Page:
Purpose: Breast carcinomas, including basal and hereditary cases, often present with a prominent tumoral lymphocytic infiltrate. Chemokines could play a role in attracting these cells and contribute to tumor progression. We explored tumoral expression of CXCL10 and determined the relationship between CXCL10 and lymphocytic infiltrate in a cohort of breast cancers.
Experimental design: Using tissue microarrays of 364 breast tumors, we evaluated expression of CXCL10 and its receptor, CXCR3, in relation to histopathologic features, biomarkers, and lymphocyte markers. In addition, we overexpressed CXCL10 and CXCR3 in MCF7 breast cancer cells and monitored T-lymphocyte migration and invasion.
Results: Forty-five percent of tumors expressed CXCL10, and a significant association was found with CXCR3 and lymphocytic infiltrate. Further characterization of the lymphocytic infiltrate revealed an association with CXCL10 expression for peritumoral CD4+ and CD8+ lymphocytes. CD8+ intratumoral lymphocytes, FOXP3+ regulatory T cells (Tregs), and T-BET+ T(H)1 cells were associated with BRCA1 and basal tumors. Conditioned media from MCF7 cells overexpressing both CXCL10 and CXCR3 increased T-lymphocyte migration and invasion.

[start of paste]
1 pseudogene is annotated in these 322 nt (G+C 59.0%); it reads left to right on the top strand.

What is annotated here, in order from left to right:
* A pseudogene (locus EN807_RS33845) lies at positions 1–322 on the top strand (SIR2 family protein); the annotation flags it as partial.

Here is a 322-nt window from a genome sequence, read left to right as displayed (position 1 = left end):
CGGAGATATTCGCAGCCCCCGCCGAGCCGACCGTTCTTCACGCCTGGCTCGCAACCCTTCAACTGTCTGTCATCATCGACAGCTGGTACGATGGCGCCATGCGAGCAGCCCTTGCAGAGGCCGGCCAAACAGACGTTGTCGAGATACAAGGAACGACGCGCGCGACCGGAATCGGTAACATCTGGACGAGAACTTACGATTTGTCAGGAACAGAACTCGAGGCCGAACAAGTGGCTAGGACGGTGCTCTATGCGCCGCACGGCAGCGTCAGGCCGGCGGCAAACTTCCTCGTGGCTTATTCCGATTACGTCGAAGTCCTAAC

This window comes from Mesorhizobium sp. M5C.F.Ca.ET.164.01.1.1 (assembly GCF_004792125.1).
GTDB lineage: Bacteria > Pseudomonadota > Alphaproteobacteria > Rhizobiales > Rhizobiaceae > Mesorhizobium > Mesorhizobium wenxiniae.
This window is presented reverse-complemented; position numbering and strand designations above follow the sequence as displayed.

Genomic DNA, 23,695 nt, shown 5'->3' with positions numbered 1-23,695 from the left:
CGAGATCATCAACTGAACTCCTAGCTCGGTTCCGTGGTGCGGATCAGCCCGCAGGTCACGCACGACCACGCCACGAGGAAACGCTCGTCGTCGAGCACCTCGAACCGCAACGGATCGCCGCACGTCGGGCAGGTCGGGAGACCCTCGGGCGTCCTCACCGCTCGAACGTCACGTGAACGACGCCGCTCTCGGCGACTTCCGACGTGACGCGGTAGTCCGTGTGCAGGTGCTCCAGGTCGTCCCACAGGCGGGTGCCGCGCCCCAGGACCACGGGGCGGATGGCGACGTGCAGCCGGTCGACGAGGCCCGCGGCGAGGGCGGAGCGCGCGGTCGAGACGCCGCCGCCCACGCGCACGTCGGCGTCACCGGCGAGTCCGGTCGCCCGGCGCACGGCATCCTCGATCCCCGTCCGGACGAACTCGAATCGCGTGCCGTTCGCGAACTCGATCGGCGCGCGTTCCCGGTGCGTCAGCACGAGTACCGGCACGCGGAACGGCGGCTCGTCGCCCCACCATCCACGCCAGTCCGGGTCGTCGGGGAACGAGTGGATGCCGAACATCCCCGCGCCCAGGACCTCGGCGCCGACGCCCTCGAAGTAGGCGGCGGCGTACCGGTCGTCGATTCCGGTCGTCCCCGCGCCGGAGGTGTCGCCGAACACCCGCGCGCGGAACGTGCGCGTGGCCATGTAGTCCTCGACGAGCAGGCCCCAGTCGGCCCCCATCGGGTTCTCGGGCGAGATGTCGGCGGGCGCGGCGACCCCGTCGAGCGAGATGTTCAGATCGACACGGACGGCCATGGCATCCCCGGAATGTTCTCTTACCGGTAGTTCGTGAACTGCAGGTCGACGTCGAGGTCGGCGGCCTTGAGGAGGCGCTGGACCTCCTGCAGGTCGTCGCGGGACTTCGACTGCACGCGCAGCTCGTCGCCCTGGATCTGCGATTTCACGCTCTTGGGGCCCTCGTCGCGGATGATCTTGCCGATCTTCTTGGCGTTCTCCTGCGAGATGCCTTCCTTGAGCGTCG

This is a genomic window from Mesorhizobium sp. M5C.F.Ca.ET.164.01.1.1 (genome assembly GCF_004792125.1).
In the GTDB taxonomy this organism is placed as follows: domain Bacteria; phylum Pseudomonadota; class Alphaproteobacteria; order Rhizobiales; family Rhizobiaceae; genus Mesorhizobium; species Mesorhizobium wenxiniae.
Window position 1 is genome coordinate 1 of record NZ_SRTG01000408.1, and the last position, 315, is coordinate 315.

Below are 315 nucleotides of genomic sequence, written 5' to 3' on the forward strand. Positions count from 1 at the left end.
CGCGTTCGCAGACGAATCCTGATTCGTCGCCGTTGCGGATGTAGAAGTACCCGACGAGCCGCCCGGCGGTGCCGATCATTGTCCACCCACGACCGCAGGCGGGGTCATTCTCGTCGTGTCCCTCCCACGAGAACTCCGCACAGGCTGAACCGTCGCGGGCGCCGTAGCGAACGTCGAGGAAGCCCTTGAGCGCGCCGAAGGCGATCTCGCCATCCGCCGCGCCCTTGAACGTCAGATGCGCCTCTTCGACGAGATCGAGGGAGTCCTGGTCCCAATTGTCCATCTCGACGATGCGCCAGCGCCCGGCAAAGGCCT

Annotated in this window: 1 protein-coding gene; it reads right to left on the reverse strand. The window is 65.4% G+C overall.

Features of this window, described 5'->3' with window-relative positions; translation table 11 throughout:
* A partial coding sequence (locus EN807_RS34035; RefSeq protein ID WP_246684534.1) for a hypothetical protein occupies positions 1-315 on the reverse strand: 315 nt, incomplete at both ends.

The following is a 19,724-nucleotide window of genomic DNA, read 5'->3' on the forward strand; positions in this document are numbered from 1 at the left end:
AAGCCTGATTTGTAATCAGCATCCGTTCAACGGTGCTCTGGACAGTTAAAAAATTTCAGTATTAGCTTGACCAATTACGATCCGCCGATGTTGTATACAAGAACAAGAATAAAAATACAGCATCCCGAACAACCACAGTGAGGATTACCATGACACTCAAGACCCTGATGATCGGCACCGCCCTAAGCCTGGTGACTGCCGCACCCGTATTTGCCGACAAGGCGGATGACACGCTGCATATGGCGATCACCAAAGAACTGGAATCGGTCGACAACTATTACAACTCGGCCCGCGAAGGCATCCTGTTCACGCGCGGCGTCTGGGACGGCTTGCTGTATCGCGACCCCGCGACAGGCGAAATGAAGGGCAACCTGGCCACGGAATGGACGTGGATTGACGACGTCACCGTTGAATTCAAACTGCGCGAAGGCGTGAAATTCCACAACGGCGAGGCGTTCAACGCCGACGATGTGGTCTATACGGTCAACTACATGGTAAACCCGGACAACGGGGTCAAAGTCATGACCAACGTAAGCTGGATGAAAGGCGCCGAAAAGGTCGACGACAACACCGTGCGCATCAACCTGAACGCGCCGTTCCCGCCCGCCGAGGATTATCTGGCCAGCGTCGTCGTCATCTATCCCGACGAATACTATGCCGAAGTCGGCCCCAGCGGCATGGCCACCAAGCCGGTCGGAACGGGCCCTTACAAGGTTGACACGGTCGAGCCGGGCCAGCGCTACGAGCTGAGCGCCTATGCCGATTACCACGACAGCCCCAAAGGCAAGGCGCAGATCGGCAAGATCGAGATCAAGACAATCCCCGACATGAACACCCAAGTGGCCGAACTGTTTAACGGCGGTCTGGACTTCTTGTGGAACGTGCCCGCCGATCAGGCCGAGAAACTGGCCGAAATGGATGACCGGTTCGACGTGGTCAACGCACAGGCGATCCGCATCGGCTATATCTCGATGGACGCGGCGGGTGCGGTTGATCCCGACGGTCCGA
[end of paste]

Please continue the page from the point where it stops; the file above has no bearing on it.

Conclusions: Our findings suggest that CXCL10 may act in a paracrine manner, affecting the tumor microenvironment, and in an autocrine manner, acting on the tumor cells themselves and may play a role in tumor invasiveness and progression. The CXCL10-CXCR3 axis can serve as a potential target in BRCA1 and basal breast cancers, which present with a prominent lymphocytic infiltrate and a poor prognosis. Clin Cancer Res; 19(2); 336-46. ©2012 AACR.